1917 was a crucial year in the history of Europe. The empires of the Central European powers (Germany and Austria-Hungary) were collapsing. The United States entered the war under president Woodrow Wilson, who would soon bring his so-called peace programme to Europe. In November 1917 the Russian Revolution brought people to power with a communist ideology that challenged Western capitalism. Steiner had been observing these developments as a keen geopolitical analyst. His main concerns were, first, that the Western propaganda accused Germany of having caused the war, while it had actually been drawn into the war completely against its will. According to him, Germany was not ready, in the summer of 1914, to initiate a war. And secondly, that Germany and Austria-Hungary had no vision for the future to oppose the peace programme of US president Wilson.

Rudolf Steiner's first memorandum

In July 1917 Steiner decided to write a memorandum to the German government and a second one to the Austro-Hungarian government.[1] They were brought to the attention of the highest government circles. He described the course of events in which not Germany but England was guilty of bringing about the war.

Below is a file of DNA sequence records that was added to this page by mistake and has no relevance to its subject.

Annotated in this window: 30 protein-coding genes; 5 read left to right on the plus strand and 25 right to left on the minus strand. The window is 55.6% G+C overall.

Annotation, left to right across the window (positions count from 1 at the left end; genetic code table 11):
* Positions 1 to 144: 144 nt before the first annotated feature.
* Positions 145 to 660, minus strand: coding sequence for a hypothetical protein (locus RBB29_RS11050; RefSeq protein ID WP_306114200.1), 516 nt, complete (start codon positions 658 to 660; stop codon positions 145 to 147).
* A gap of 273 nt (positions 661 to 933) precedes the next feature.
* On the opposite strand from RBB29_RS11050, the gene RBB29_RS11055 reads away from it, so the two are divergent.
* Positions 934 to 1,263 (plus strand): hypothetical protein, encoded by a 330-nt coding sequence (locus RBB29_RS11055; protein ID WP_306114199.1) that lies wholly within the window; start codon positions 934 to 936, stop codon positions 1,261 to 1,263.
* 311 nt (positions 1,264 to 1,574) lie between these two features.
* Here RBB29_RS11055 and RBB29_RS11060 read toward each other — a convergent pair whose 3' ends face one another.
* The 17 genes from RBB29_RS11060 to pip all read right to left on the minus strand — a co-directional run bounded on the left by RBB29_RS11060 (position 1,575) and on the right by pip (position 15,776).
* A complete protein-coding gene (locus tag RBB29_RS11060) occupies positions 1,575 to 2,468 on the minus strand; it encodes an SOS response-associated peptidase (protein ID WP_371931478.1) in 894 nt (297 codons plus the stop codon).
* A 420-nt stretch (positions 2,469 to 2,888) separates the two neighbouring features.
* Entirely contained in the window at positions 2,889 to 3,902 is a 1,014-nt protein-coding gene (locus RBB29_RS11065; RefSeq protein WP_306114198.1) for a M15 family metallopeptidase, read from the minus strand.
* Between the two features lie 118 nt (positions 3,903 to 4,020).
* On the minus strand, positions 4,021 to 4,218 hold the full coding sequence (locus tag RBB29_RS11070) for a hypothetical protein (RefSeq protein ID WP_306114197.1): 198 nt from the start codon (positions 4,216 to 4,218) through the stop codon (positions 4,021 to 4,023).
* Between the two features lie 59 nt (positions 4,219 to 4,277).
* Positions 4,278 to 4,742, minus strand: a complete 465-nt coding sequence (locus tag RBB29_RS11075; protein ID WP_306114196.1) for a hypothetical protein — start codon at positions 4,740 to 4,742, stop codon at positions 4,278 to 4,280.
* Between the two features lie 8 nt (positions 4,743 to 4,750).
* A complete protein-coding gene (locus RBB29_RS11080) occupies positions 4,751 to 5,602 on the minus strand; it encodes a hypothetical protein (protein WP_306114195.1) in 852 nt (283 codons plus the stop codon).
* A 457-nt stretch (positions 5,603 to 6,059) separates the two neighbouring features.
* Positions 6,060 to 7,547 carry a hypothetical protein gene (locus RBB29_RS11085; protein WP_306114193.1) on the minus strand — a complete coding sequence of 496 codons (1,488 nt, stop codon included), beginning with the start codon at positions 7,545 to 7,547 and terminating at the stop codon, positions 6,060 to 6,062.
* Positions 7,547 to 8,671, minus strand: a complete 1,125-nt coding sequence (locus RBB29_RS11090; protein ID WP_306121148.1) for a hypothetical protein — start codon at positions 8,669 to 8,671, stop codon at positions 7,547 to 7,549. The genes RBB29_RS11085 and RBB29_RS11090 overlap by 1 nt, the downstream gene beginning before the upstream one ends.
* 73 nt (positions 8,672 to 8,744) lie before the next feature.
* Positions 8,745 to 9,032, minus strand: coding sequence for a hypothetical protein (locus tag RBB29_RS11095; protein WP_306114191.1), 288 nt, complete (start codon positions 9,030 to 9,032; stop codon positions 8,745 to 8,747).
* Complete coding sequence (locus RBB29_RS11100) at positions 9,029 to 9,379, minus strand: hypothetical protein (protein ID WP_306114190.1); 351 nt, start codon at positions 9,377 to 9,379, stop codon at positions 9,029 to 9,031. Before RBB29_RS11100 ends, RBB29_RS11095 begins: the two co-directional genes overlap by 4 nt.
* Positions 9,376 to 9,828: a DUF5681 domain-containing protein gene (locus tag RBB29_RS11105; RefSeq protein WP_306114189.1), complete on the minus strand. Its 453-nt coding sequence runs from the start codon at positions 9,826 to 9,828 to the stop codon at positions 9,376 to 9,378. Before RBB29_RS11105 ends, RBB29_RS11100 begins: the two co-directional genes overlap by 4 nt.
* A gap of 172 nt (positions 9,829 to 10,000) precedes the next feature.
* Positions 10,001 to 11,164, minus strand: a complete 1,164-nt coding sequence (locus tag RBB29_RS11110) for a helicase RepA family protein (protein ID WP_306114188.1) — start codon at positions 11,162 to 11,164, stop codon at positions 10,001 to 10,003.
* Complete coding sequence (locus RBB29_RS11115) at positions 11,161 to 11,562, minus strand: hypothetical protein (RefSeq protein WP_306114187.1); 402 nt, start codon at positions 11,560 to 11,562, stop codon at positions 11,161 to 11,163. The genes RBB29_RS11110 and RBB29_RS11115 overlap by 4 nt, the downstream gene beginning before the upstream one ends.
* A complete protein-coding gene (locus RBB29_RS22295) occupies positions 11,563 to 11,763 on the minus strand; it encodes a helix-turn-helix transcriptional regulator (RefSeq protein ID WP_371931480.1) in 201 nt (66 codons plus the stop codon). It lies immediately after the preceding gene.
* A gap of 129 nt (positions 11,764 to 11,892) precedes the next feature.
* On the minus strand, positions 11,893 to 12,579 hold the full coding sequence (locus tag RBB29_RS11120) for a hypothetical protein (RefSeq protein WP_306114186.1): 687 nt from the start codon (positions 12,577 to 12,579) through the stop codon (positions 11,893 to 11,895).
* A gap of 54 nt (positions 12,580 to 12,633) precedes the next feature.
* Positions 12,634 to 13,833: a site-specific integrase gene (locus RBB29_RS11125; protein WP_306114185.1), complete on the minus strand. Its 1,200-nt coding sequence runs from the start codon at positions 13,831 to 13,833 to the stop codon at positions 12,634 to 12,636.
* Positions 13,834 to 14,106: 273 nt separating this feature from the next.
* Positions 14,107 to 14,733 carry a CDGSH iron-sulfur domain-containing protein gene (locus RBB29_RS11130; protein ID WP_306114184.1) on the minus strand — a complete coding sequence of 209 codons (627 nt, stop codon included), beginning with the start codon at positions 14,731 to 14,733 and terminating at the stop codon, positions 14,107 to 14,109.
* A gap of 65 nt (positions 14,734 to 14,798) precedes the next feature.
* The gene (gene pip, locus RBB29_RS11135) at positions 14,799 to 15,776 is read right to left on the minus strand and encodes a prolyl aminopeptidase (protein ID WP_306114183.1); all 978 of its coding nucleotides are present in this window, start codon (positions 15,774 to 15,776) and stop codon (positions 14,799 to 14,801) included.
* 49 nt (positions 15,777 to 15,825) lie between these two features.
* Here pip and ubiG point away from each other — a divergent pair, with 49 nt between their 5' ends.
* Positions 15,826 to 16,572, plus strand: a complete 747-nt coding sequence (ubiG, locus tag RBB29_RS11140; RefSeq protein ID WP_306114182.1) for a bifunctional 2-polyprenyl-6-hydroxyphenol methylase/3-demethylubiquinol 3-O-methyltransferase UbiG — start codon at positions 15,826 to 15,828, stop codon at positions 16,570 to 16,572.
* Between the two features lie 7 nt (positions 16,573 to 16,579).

For England, he said, this war was an economic war that had been prepared long before by circles of power, with the aim of establishing the Anglo-American global hegemony. They wanted to turn Central Europe into a colony of the Western powers.

The programme of President Wilson stated the idea of self-determination of the nations. This would lead to creation of many new states among the nations of the Austro-Hungarian Empire, ignoring the fact that they would have minorities of many other nations within their border. Wilson promised to bring ‘freedom and democracy' to Central Europe, but according to Steiner this was an abstract freedom instead of the real freedom of the individual. In his view the Western model of parliamentary democracy was not suitable for Central Europe, because it would only serve to incorporate Central Europe into the Western world order.